The abortion debate has come down from the Supreme Court, down from Capitol Hill and Annapolis, to the local government of Prince George's County. The same familiar faces and neighbors who are called upon when trash needs collecting must now decide one of the most controversial issues of the day.
Because County Executive Lawrence J. Hogan has taken a crusading stand against abortion, each member of the County Council will soon have to take a position on whether abortion is murder or the individual right of a pregnant woman.
Five of the 11 council members are already committed to banning abortions in the two county-run hospitals and its separate clinic, unless the life of the mother is at stake. If they are joined by a sixth member, Prince George's will once more be in the vanguard of a controversisal issue, as it was with its 1978 approval of TRIM, one of the few absolute ceilings on property taxes. Hogan, who was a congressman in 1973 introduced a resolution favoring a constitutional ban on abortion, forced the issue last fall by banning the performance of abortions in county hospitals. Circuit Court, Judge Howard Chassanow ruled that Hogan had exceeded his authority and ordered that a woman be allowed to have an abortion at the Greater Laurel-Beltsville Hospital last October. Hogan immediately submitted to the County Council a bill to accomplish the ban through legislation.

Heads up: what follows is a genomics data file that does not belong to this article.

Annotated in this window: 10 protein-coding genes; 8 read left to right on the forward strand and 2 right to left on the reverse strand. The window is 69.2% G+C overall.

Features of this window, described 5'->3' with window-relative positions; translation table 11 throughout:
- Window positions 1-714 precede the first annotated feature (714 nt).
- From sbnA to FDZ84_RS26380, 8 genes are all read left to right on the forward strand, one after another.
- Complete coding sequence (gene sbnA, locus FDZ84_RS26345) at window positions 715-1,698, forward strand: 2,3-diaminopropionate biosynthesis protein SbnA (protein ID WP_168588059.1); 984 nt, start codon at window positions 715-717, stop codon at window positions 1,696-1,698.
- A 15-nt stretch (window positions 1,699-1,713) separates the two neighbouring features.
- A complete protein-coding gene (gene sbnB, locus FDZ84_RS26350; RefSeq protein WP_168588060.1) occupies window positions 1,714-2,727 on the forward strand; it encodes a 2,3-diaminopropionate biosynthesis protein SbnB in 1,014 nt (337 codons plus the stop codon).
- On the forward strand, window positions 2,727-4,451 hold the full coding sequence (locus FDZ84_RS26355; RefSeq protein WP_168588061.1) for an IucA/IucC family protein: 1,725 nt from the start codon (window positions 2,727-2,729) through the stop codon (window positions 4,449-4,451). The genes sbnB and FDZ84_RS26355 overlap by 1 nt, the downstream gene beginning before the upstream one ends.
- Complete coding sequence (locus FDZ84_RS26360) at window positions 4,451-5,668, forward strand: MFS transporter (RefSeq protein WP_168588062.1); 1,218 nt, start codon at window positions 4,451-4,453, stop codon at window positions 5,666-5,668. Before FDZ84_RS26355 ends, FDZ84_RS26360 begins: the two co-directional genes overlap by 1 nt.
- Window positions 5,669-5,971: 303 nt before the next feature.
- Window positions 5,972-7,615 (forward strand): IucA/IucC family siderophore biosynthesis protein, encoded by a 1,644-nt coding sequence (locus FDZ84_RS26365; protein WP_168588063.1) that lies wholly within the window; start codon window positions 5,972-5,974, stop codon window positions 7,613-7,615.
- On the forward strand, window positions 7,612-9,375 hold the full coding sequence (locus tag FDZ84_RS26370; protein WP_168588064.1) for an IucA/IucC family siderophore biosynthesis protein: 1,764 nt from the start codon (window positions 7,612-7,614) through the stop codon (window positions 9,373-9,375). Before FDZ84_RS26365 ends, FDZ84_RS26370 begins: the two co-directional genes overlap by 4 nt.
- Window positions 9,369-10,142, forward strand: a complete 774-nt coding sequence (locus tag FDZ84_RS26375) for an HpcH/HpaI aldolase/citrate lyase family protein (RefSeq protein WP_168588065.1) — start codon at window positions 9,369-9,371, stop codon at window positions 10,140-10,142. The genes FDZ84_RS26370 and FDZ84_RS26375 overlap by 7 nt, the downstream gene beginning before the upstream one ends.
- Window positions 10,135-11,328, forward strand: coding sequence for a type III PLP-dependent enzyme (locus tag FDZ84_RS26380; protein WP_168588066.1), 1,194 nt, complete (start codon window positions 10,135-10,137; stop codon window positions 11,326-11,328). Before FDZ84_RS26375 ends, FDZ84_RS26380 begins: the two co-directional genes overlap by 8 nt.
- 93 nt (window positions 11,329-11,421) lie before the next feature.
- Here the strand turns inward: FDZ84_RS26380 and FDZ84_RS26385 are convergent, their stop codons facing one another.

The measure might have languished until the end of the current session, but Chairman Parris Glendenning and four other white male council members decided to take affirmative action on the touchy issue. They added their names as supporters of the bill and presented it for consideration. When it finally came up before a committee of the whole two weeks ago, five "pro-choice" members, all blacks or women, voted to shelve the bill until Attorney General Stephen Sachs issues an opinion on whether the proposed county legislation would conflict with state law. A sixth, and surprise, vote in favor of postponing a decision was cast by Sue Mills (D-Oxon Hill) who many had thought was committed to the anti-abortion side.